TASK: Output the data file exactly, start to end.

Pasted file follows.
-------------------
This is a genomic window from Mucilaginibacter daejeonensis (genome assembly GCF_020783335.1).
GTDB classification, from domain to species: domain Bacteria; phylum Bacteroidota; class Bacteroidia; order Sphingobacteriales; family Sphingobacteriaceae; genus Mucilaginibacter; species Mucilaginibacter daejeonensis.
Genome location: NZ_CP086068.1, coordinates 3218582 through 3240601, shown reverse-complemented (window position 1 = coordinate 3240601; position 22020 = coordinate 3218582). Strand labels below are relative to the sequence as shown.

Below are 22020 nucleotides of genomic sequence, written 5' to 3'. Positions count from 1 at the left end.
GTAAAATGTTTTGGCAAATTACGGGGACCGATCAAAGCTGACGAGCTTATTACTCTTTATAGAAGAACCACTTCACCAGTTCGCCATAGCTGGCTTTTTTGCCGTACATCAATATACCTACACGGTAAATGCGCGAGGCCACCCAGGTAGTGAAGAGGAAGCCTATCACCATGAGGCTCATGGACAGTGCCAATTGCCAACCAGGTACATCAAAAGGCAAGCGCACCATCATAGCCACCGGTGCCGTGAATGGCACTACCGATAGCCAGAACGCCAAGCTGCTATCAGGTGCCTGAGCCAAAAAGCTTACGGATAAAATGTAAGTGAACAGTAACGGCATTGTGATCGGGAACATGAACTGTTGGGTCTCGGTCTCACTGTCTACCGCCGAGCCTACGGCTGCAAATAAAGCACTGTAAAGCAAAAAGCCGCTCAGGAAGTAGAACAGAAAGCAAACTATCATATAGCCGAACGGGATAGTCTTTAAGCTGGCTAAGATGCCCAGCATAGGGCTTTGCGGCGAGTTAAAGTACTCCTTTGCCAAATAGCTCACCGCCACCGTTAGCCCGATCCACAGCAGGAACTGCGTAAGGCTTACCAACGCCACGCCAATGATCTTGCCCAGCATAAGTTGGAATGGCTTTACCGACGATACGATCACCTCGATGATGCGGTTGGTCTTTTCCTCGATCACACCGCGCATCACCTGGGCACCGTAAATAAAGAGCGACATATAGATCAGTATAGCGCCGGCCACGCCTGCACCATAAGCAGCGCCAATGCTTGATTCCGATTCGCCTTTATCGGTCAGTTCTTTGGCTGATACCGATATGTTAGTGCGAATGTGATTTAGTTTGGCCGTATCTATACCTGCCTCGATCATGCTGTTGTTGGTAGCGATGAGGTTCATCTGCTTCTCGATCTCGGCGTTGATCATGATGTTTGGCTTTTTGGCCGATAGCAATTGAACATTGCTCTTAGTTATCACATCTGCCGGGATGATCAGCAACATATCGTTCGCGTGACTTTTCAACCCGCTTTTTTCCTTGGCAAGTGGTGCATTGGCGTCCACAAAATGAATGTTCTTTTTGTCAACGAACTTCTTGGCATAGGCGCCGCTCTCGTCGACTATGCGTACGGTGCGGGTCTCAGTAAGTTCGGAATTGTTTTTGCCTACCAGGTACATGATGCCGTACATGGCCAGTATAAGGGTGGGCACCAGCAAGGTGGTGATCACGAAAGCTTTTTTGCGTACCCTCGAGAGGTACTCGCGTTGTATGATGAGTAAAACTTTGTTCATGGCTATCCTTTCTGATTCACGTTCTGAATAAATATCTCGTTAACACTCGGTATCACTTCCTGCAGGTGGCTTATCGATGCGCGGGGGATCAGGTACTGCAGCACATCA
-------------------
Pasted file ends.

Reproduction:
This is a genomic window from Mucilaginibacter daejeonensis (genome assembly GCF_020783335.1).
GTDB classification, from domain to species: domain Bacteria; phylum Bacteroidota; class Bacteroidia; order Sphingobacteriales; family Sphingobacteriaceae; genus Mucilaginibacter; species Mucilaginibacter daejeonensis.
Genome location: NZ_CP086068.1, coordinates 3218582 through 3240601, shown reverse-complemented (window position 1 = coordinate 3240601; position 22020 = coordinate 3218582). Strand labels below are relative to the sequence as shown.

Below are 22020 nucleotides of genomic sequence, written 5' to 3'. Positions count from 1 at the left end.
GTAAAATGTTTTGGCAAATTACGGGGACCGATCAAAGCTGACGAGCTTATTACTCTTTATAGAAGAACCACTTCACCAGTTCGCCATAGCTGGCTTTTTTGCCGTACATCAATATACCTACACGGTAAATGCGCGAGGCCACCCAGGTAGTGAAGAGGAAGCCTATCACCATGAGGCTCATGGACAGTGCCAATTGCCAACCAGGTACATCAAAAGGCAAGCGCACCATCATAGCCACCGGTGCCGTGAATGGCACTACCGATAGCCAGAACGCCAAGCTGCTATCAGGTGCCTGAGCCAAAAAGCTTACGGATAAAATGTAAGTGAACAGTAACGGCATTGTGATCGGGAACATGAACTGTTGGGTCTCGGTCTCACTGTCTACCGCCGAGCCTACGGCTGCAAATAAAGCACTGTAAAGCAAAAAGCCGCTCAGGAAGTAGAACAGAAAGCAAACTATCATATAGCCGAACGGGATAGTCTTTAAGCTGGCTAAGATGCCCAGCATAGGGCTTTGCGGCGAGTTAAAGTACTCCTTTGCCAAATAGCTCACCGCCACCGTTAGCCCGATCCACAGCAGGAACTGCGTAAGGCTTACCAACGCCACGCCAATGATCTTGCCCAGCATAAGTTGGAATGGCTTTACCGACGATACGATCACCTCGATGATGCGGTTGGTCTTTTCCTCGATCACACCGCGCATCACCTGGGCACCGTAAATAAAGAGCGACATATAGATCAGTATAGCGCCGGCCACGCCTGCACCATAAGCAGCGCCAATGCTTGATTCCGATTCGCCTTTATCGGTCAGTTCTTTGGCTGATACCGATATGTTAGTGCGAATGTGATTTAGTTTGGCCGTATCTATACCTGCCTCGATCATGCTGTTGTTGGTAGCGATGAGGTTCATCTGCTTCTCGATCTCGGCGTTGATCATGATGTTTGGCTTTTTGGCCGATAGCAATTGAACATTGCTCTTAGTTATCACATCTGCCGGGATGATCAGCAACATATCGTTCGCGTGACTTTTCAACCCGCTTTTTTCCTTGGCAAGTGGTGCATTGGCGTCCACAAAATGAATGTTCTTTTTGTCAACGAACTTCTTGGCATAGGCGCCGCTCTCGTCGACTATGCGTACGGTGCGGGTCTCAGTAAGTTCGGAATTGTTTTTGCCTACCAGGTACATGATGCCGTACATGGCCAGTATAAGGGTGGGCACCAGCAAGGTGGTGATCACGAAAGCTTTTTTGCGTACCCTCGAGAGGTACTCGCGTTGTATGATGAGTAAAACTTTGTTCATGGCTATCCTTTCTGATTCACGTTCTGAATAAATATCTCGTTAACACTCGGTATCACTTCCTGCAGGTGGCTTATCGATGCGCGGGGGATCAGGTACTGCAGCACATCA